Description

The Jewish Bible

A Material History

David Stern

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  • $50.00s hardcover (9780295741482) Add to Cart
  • Published: September 2017
  • Subject Listing: Jewish Studies; History
  • Bibliographic information: 320 pp., 83 color illus., 7 x 10 in.
  • Territorial rights: World Rights
  • Series: Samuel and Althea Stroum Lectures in Jewish Studies
  • Contents

In The Jewish Bible: A Material History, David Stern explores the Jewish Bible as a material object-the Bibles that Jews have actually held in their hands-from its beginnings in the Ancient Near Eastern world through to the Middle Ages to the present moment.

Drawing on the most recent scholarship on the history of the book, Stern shows how the Bible has been not only a medium for transmitting its text-the word of God-but a physical object with a meaning of its own. That meaning has changed, as the material shape of the Bible has changed, from scroll to codex, and from manuscript to printed book. By tracing the material form of the Torah, Stern demonstrates how the process of these transformations echo the cultural, political, intellectual, religious, and geographic changes of the Jewish community. With tremendous historical range and breadth, this book offers a fresh approach to understanding the Bible's place and significance in Jewish culture.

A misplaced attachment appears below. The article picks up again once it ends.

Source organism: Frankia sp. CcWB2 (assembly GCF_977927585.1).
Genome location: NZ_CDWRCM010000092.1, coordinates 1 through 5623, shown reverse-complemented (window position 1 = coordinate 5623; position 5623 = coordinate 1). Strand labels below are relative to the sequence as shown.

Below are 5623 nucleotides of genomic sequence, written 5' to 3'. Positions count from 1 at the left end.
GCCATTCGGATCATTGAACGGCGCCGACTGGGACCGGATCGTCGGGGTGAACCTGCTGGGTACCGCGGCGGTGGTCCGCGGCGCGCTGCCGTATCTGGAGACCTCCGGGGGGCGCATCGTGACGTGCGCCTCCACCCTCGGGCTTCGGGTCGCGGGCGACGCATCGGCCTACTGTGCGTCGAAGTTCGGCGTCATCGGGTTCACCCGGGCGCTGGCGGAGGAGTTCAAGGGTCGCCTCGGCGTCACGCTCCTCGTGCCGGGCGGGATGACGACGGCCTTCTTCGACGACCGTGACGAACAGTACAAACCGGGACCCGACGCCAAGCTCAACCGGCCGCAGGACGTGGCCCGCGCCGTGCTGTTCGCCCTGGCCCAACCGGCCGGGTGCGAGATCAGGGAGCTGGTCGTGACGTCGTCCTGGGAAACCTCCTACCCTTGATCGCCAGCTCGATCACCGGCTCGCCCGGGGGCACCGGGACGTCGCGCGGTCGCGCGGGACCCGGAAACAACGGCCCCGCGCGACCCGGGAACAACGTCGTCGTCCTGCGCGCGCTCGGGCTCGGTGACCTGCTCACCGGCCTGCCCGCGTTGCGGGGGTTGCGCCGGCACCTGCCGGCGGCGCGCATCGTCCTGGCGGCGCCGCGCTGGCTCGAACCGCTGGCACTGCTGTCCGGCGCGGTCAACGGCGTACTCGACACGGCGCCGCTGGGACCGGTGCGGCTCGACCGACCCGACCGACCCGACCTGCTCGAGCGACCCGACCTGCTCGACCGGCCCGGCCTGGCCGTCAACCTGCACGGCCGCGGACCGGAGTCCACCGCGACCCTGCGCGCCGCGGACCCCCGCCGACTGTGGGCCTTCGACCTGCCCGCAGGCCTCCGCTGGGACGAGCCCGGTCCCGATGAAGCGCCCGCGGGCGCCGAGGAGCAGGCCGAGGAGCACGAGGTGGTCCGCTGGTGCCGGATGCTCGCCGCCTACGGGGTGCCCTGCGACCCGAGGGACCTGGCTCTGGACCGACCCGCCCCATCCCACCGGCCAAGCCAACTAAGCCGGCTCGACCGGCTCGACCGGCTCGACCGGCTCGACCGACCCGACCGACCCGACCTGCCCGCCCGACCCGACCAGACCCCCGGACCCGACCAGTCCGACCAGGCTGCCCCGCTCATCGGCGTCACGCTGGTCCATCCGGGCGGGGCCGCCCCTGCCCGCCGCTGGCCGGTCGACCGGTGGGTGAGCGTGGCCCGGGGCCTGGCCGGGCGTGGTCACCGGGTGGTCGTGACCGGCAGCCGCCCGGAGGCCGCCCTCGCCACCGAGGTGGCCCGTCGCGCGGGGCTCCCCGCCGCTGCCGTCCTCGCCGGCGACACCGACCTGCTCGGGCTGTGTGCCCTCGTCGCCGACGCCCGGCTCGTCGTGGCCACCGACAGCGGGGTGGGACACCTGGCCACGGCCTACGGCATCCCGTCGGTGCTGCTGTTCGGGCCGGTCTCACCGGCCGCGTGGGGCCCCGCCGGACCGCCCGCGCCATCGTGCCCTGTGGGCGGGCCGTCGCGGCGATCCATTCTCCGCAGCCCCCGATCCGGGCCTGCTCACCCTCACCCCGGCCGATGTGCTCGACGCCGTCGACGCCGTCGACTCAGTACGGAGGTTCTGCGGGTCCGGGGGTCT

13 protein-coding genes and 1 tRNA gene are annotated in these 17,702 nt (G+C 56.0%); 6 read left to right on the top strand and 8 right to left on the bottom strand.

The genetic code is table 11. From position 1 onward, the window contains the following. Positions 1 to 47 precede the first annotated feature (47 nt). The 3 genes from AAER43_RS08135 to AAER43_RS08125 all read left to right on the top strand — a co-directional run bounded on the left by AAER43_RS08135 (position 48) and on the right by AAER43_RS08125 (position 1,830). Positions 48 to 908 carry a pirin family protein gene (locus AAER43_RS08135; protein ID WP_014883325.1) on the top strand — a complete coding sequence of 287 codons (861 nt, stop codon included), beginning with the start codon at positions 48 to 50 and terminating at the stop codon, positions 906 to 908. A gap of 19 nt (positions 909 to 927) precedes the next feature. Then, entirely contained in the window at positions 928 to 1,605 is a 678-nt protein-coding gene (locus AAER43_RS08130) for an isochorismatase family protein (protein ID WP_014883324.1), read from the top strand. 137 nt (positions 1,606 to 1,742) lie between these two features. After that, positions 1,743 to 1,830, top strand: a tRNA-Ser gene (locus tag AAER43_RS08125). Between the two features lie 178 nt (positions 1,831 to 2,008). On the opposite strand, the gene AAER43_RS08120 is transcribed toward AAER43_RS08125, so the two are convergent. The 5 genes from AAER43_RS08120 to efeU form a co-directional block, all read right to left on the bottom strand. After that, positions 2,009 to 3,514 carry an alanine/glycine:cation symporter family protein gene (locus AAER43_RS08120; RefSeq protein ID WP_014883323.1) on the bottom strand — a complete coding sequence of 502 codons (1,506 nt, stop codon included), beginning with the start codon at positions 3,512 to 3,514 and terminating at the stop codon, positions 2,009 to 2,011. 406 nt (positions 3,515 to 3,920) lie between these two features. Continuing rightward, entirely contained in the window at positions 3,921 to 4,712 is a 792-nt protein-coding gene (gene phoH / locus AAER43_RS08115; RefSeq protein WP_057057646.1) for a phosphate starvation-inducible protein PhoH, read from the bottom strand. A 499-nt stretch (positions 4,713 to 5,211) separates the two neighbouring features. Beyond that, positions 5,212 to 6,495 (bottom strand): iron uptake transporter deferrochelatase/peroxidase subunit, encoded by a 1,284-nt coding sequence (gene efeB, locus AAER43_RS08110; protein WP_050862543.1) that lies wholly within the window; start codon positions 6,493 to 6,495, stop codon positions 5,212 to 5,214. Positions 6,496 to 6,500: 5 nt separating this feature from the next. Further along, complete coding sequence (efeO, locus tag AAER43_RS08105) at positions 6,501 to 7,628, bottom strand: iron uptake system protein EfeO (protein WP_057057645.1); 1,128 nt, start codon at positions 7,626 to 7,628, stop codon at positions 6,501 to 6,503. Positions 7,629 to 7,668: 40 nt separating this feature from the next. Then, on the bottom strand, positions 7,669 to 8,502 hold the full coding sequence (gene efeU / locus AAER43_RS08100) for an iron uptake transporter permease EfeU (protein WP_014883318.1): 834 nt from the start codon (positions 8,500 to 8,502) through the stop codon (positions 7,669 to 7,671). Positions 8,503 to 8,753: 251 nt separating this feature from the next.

David Stern is Harry Starr Professor of Classical and Modern Jewish and Hebrew Literature at Harvard University. He is the author and editor of thirteen books, including Parables in Midrash, Rabbinic Fantasies, The Washington Haggadah, and The Monk's Haggadah.

"A significant contribution. The most complete description we have of the material history of the Bible in Jewish contexts."
-Adam Shear, author of The Kuzari and the Shaping of Jewish Identity, 1167-1900

"The whole notion of studying the history of the Bible as a material artifact is an innovation."
-Raymond Scheindlin, author of A Short History of the Jewish People: From Legendary Times to Modern Statehood

"Stern's pioneering narrative of the material forms of the biblical text opens a new panorama in the history of the 'book of books.' Tracing its multiple platforms, including scroll, codex, manuscript, print, Hebrew and in translation, Stern argues that meaning and context are inseparable elements for the reception of the Bible over time."
-Elisheva Carlebach, Columbia University

Reviews

"A carefully plotted, awe-awakening journey through the evolution and adaptation of the Jewish Bible within a variety of cultures and settings. . . . Enrapturing. . . . Bibliophiles will find much here that fascinates. . . . The Jewish Bible is a fascinating look at a work whose materiality is shown to be inseparable from its meaning."
-Michelle Anne Schlingler, Foreword Reviews